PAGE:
Green, A. (1997) Education, Globalization and the Nation State, London: Macmillan. 206 pages. A development of Green's influential earlier work Education and State Formation(1990), this book offers a useful exploration of the impact of globalization on education systems. He begins with a refreshing and necessary critique of postmodernism and then moves on to explore education and state formation in Europe and Asia; technical education and state formation; vocational education; education and cultural identity in the UK; educational achievement in centralized and decentralized systems; and education, globalization and the nation state.
Hutton, W. and Giddens, A. (eds.) (2001) On The Edge. Living with global capitalism, London: Vintage. 241 + xi pages. Useful collection of articles from some key contributors to the globalization debate such as Castells, Soros and Beck.
Kenway, J. and Bullen, E. (2001) Consuming Children. Education-entertainment-advertising, Buckingham: Open University Press. 212 + ix pages. Fascinating exploration of the changing relationships between childhood, schooling and consumer culture based on case studies and research in Australia.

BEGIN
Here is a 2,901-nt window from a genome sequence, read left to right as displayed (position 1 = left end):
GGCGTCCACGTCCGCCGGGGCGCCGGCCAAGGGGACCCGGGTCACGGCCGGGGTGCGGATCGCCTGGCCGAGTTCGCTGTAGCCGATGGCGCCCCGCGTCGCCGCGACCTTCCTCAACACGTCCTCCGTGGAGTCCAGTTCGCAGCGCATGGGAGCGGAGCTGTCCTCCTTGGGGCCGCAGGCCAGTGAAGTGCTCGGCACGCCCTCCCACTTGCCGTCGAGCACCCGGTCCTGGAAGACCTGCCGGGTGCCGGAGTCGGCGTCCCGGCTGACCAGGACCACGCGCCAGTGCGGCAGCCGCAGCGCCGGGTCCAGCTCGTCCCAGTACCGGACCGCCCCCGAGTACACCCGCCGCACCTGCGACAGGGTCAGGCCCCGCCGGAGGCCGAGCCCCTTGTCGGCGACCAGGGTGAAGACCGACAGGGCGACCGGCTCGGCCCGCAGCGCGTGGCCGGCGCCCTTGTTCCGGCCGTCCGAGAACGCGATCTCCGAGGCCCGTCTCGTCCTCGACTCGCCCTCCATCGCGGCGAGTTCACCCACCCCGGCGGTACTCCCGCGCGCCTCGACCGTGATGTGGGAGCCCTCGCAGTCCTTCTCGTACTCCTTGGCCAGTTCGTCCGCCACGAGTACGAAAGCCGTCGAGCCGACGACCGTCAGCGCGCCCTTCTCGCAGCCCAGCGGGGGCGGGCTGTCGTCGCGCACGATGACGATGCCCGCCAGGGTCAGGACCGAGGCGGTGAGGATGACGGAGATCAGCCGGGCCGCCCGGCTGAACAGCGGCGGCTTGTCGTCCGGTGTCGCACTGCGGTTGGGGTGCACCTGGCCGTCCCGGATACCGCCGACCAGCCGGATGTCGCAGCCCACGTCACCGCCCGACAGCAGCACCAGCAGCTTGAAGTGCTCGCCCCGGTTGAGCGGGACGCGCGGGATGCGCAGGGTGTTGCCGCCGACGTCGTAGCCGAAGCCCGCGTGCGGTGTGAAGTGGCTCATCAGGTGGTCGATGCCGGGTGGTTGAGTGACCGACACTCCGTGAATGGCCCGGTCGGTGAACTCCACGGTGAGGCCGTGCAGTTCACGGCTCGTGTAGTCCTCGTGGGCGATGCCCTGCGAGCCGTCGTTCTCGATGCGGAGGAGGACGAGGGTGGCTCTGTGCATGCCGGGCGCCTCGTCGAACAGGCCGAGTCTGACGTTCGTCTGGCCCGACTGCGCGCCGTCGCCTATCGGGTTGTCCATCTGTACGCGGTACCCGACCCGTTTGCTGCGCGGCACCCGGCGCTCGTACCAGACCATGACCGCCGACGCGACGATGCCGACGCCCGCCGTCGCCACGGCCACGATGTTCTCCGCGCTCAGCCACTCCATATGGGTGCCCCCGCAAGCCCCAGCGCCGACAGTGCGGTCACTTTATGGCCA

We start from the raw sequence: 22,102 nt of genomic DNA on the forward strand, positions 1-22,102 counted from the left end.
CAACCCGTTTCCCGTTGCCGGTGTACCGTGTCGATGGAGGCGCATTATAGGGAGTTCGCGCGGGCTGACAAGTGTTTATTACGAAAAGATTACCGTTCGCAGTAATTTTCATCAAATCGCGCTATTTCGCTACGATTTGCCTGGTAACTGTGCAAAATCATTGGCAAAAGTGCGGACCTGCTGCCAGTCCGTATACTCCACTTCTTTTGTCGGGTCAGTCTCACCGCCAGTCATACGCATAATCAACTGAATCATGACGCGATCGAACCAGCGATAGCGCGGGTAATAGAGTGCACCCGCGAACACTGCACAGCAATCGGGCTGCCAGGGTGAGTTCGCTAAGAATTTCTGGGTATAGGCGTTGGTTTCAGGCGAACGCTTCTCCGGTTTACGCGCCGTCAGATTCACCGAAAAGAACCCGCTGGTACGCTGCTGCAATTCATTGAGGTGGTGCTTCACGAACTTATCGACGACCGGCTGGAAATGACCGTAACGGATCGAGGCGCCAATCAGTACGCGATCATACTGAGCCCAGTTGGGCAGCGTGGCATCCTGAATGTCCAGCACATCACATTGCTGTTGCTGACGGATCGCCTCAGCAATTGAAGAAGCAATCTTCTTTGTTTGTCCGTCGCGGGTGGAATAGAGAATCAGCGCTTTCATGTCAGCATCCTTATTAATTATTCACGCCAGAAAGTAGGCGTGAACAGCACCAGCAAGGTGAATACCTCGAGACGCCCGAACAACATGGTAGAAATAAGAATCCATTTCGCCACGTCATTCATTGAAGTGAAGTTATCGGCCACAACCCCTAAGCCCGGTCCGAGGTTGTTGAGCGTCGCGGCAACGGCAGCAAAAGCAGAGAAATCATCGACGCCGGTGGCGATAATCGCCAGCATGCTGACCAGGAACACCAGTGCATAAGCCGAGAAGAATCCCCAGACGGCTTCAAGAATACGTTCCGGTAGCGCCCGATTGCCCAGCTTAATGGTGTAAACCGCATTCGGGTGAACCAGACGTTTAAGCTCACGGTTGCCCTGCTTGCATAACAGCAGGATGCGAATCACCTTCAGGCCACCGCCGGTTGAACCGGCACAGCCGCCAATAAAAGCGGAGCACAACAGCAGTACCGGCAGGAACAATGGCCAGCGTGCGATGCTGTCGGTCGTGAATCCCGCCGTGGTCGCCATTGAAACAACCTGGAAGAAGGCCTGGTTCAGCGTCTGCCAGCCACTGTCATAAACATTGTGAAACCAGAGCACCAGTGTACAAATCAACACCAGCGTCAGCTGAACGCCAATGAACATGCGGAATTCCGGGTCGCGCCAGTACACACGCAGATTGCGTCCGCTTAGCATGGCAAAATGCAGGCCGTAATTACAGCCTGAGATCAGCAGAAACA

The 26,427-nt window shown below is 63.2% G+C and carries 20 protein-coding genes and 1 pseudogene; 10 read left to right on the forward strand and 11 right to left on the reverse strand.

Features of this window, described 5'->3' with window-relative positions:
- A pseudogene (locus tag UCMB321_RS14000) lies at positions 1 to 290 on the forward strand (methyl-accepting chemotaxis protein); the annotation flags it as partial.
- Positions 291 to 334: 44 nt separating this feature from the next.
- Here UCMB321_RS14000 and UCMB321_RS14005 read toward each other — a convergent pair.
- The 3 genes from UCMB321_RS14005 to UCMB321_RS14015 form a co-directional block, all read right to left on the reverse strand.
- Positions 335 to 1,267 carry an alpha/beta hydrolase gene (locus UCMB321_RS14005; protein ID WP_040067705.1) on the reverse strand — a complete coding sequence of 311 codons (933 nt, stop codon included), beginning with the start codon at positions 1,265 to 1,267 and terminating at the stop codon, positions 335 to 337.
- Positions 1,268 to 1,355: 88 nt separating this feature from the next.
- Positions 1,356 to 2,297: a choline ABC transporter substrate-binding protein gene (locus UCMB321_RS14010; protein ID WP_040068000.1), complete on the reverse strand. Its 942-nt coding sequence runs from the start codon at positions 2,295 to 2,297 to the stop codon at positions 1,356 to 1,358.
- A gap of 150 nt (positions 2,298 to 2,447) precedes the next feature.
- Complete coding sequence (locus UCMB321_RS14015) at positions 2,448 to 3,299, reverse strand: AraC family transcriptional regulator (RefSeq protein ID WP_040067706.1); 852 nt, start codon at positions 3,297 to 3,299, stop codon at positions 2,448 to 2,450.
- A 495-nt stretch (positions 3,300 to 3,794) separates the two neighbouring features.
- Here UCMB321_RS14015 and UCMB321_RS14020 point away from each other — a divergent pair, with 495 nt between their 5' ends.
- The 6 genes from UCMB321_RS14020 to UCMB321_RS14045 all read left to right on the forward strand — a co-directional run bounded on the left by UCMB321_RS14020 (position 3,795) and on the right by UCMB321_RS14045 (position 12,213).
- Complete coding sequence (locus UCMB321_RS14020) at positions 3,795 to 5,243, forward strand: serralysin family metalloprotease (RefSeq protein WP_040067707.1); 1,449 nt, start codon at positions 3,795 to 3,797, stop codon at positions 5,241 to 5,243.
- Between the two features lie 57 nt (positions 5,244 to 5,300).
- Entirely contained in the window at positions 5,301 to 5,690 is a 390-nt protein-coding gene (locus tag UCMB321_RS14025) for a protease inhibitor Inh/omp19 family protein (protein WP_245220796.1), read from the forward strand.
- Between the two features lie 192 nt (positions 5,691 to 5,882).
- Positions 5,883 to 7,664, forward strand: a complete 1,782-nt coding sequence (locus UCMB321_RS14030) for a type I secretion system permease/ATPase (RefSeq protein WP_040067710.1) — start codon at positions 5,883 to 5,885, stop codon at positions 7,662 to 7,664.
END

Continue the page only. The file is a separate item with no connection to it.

Klein, N. (2000) No Logo, London: Flamingo. 490 + xxi pages. An exposure of the rise of the brand and consumer capitalism - and the violations of human rights it has entailed. A modern classic.
Landes, D. (1999) The Wealth and Poverty of Nations. Why some are so rich and some are so poor, London: Abacus. 650 + xxi pages.  
Leys, C. (2001) Market-Driven Politics. Neoliberal democracy and the public interest, London: Verso Books. 280 + viii pages. Exploration of the extent to which politics and policy are conditioned by global economic forces. Using health and broadcasting as examples, Colin Leys argues that there has been a fundamental shift in the relationship between politics and economics.
MacGillivray, A. (2006) A Brief History of Globalization. London: Constable and Robinson. 338 + xiv pages. Highly readbale - and one of the few historical treatments.
Mishra, R. (1999) Globalization and the Welfare State, London: Edward Elgar.168 pages. Mishra argues that social standards have declined far more in English-speaking countries than in continental Europe and Japan, and that globalization is as much a political and ideological phenomenon as it is an economic one. He makes a case for a transnational approach to social policy to ensure that social standards rise in line with economic growth. 
Monbiot, G. (2000) Captive State. The corporate takeover of Britain, London: Pan. 430 + viii pages. A committed and well argued account of the spread of corporate power and the extent to which the foundations of democratic government are threatened by corporate expansion and globalization.